Are Your Food Allergies for Real?

Food allergies are serious business -- just ask 18-year-old Dane of Charlotte, North Carolina. With milk, eggs, peanuts, shellfish, chicken, potatoes, and garlic -- and many other foods -- on his "do not eat" list, he suffers from true, life-threatening food allergies.

To avoid a trip to the emergency room, everything Dane eats must be made from scratch: "I don't eat in restaurants or from vending machines," he says, "[and] I try not to be around a lot of food, which makes it a little isolating because so much of our culture and socialization revolves around food."

But there are many allergy sufferers who practice the same devout food avoidance Dane does -- and don't actually have to, according to a paper published Wednesday in the Journal of the American Medical Association.

While a considerable percentage of Americans report that they have a food allergy, the true incidence of food allergies may be far less, says Dr. Marc Riedl, an author of the paper and an allergist and immunologist at the University of California, Los Angeles.

"If you look at the numbers, roughly half of the people who believe they have an allergy, do not," Riedl says.

Some of these misled patients are self-diagnosed, misinterpreting heartburn or food intolerance with a true allergy, he says. Others have seen doctors who have misinterpreted allergy test results and hence have been told to avoid foods that they don't actually have to.

Dane says he sees this in some of the families in his allergy support group.

"Some have mistakenly been told that a positive skin test means that their child is allergic," he says. "This is not the case."

This is one of the biggest take-home messages of Wednesday's paper, says Dr. Hugh Sampson, chief of pediatric allergy and immunology at New York's Mount Sinai School of Medicine: one positive allergy test result does not a food allergy make.

Fact or Fiction: Clearing Up the Allergy Myths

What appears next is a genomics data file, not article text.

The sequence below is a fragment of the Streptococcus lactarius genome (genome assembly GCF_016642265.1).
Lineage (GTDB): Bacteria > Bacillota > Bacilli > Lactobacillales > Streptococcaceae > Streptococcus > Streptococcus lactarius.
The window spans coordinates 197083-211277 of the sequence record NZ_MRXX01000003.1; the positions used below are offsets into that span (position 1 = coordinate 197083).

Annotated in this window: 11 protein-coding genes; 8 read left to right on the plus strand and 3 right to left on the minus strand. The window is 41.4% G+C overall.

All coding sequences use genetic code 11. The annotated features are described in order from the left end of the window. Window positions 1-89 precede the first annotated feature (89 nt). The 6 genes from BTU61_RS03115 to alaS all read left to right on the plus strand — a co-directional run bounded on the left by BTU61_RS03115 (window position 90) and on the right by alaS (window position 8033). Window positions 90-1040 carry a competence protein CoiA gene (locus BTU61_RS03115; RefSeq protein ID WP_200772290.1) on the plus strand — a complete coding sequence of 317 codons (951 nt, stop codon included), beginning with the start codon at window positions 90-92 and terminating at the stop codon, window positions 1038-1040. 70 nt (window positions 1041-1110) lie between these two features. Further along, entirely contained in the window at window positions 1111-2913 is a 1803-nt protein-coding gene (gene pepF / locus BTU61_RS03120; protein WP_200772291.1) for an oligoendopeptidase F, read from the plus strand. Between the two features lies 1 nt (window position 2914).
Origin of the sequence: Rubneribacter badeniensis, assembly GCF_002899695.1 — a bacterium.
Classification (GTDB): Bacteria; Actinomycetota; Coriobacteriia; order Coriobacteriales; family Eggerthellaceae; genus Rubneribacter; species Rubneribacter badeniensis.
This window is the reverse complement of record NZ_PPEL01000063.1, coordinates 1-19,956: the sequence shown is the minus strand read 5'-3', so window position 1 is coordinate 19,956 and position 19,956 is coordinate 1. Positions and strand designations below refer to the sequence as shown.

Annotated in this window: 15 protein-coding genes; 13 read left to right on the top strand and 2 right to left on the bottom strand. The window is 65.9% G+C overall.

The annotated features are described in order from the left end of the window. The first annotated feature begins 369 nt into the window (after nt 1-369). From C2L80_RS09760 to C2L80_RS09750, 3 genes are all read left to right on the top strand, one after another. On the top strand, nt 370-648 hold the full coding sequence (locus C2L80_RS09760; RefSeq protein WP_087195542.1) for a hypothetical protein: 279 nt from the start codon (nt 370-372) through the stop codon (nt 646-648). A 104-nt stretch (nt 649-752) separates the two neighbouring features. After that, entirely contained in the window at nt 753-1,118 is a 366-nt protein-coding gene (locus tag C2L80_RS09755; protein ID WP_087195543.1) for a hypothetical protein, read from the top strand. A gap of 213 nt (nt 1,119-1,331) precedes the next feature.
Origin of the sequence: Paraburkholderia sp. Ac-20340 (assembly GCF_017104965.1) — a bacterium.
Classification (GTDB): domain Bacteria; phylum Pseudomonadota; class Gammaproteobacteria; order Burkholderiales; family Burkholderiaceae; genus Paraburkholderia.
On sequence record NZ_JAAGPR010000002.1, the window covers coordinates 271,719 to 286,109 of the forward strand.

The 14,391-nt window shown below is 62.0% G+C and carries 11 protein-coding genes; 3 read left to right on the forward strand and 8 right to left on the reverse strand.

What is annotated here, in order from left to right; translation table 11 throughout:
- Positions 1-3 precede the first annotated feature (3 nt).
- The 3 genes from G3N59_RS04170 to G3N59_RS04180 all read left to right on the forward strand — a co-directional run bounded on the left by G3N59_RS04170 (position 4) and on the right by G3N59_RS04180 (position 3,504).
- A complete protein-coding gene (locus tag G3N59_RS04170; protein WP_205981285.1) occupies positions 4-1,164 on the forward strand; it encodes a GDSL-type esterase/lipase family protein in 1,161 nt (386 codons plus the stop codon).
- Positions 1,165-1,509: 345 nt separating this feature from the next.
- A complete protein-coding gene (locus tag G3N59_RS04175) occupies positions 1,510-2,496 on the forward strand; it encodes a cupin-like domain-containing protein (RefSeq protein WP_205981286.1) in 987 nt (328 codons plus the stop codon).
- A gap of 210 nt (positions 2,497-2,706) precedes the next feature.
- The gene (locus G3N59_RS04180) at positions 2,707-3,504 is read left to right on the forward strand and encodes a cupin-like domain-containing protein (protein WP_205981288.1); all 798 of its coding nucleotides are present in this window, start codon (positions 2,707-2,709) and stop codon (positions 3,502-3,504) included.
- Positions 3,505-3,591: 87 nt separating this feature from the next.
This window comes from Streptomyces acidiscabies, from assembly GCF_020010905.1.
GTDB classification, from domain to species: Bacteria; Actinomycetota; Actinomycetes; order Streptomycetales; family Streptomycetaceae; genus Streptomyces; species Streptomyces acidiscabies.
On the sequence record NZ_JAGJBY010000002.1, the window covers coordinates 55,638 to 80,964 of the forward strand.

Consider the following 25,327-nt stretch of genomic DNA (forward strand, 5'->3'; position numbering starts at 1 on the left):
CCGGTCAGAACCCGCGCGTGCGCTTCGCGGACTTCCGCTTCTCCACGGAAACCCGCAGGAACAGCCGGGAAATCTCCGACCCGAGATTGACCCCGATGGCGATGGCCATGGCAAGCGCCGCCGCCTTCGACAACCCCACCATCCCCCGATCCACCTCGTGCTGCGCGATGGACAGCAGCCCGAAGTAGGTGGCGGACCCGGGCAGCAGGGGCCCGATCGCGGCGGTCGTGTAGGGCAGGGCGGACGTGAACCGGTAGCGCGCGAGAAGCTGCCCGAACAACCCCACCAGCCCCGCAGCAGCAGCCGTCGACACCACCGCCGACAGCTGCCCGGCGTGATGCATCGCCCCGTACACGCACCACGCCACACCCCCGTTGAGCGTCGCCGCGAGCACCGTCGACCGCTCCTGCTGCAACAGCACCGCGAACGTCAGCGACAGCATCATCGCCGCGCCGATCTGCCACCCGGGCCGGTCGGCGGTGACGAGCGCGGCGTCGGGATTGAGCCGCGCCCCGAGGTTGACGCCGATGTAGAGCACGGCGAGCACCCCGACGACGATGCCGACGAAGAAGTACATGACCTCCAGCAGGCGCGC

There is not a unified definition of what a food allergy is or how to test for it reliably, Riedl says, and this is why overdiagnosis occurs.

In an attempt to address the issue, the National Institute of Allergy and Infectious Diseases commissioned Riedl and his colleagues to review the research on food allergies from 1988 to 2009. The resulting paper will help a panel of experts write new guidelines on how to define, diagnose, and treat food allergies. The new guidelines are scheduled to be released by the end of June.

Prevalent over-diagnosis or mistaken self-diagnosis of food allergies is nothing new, says Dr. Wesley Burks, chief of the Division of Pediatric Allergy and Immunology at Duke University Medical Center.

The National Institute of Health has been wary of this issue since the early 1980s, Burks says, when a landmark study found that one third of families reported having someone in the family with a food allergy -- a prevalence that was grossly inconsistent with the one-percent incidence of food allergy seen at the time.

More recently, misuse and misinterpretation of diagnostic tests has become a major issue.

"One of the things we see often is that doctors order skin tests [where the food in question is exposed to a scratch in the skin and monitored for a reaction] and diagnose based solely on that," Sampson says. The problem is, as past research has shown, a positive skin test only translates into a true allergy 35 to 40 percent of the time, he says, leaving a lot of room for false positives.

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